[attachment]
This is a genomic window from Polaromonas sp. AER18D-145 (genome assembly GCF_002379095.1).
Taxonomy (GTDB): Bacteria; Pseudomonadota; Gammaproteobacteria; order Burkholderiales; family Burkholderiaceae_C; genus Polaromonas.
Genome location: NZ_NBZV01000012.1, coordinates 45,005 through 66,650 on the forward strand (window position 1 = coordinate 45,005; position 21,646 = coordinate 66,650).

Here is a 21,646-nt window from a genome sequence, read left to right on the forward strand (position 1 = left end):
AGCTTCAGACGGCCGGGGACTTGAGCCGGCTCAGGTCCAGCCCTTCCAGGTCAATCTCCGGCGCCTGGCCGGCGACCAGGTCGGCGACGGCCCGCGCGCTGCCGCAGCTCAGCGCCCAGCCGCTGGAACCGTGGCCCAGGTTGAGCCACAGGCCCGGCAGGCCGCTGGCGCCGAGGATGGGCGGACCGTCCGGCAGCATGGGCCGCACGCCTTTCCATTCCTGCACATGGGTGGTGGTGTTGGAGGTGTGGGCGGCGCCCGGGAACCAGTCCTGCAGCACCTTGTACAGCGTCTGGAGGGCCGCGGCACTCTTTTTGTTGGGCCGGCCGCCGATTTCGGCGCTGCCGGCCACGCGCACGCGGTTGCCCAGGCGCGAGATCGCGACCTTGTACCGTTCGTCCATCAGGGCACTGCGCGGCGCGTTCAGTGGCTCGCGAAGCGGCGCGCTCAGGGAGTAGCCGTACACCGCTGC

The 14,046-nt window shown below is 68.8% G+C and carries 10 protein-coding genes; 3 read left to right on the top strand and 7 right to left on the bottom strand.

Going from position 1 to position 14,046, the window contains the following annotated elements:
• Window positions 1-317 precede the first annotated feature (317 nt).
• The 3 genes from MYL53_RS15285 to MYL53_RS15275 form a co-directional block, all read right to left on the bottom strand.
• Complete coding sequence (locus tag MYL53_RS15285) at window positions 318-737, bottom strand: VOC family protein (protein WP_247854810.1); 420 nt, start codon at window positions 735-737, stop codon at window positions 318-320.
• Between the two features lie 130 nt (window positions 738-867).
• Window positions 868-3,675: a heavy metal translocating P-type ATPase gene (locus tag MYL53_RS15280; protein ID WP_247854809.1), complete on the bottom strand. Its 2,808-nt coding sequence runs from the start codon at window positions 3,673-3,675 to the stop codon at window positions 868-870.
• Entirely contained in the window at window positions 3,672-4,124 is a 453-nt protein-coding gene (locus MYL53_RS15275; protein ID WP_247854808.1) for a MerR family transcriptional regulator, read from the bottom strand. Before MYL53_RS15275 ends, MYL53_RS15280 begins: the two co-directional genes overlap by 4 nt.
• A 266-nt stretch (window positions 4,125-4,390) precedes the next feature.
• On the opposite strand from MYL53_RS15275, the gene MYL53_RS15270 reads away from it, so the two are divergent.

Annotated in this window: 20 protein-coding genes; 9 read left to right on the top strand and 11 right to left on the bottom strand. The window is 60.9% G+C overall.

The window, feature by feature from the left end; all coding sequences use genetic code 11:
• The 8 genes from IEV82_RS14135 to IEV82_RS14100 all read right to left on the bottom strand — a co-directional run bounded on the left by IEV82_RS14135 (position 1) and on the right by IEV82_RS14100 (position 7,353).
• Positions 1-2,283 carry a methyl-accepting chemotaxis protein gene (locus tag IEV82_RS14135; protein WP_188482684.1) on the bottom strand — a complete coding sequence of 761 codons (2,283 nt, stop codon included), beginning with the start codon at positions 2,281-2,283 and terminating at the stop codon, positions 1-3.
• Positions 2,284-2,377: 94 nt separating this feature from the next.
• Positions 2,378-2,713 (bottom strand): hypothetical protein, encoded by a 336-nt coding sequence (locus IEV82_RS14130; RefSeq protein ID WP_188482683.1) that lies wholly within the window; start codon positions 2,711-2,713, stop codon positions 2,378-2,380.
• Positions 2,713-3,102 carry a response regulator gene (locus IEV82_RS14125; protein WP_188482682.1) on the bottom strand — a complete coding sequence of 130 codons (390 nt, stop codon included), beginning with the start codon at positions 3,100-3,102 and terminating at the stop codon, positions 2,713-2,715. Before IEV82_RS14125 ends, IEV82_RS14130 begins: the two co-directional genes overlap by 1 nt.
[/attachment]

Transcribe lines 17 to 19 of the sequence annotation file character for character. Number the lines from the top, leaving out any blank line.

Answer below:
The window, feature by feature from the left end; all coding sequences use genetic code 11:
• The 8 genes from IEV82_RS14135 to IEV82_RS14100 all read right to left on the bottom strand — a co-directional run bounded on the left by IEV82_RS14135 (position 1) and on the right by IEV82_RS14100 (position 7,353).
• Positions 1-2,283 carry a methyl-accepting chemotaxis protein gene (locus tag IEV82_RS14135; protein WP_188482684.1) on the bottom strand — a complete coding sequence of 761 codons (2,283 nt, stop codon included), beginning with the start codon at positions 2,281-2,283 and terminating at the stop codon, positions 1-3.